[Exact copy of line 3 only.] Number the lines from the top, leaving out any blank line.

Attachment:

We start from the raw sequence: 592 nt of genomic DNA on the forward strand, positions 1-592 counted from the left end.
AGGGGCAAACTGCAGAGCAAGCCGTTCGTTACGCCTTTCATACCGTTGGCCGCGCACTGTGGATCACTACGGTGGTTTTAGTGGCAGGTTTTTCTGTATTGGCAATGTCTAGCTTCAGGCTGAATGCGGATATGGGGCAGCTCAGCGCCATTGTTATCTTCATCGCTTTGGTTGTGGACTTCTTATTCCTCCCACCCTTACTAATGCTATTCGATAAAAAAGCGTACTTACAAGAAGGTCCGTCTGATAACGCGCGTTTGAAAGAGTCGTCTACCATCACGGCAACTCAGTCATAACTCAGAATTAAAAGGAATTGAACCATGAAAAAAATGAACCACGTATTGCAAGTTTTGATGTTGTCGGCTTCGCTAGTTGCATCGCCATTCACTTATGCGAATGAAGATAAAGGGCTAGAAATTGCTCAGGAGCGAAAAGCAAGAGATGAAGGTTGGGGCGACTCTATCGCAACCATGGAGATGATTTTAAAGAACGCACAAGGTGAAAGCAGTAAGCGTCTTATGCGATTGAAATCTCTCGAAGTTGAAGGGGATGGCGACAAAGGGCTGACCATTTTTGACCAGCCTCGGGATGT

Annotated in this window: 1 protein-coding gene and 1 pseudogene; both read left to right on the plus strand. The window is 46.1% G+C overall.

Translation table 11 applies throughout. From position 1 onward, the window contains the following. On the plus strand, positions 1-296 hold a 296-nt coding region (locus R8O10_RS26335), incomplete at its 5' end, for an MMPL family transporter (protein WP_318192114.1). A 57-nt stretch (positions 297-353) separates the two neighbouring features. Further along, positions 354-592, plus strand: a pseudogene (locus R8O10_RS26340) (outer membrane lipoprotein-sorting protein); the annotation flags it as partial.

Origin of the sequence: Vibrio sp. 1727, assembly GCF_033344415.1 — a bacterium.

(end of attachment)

Annotated in this window: 1 protein-coding gene and 1 pseudogene; both read left to right on the plus strand. The window is 46.1% G+C overall.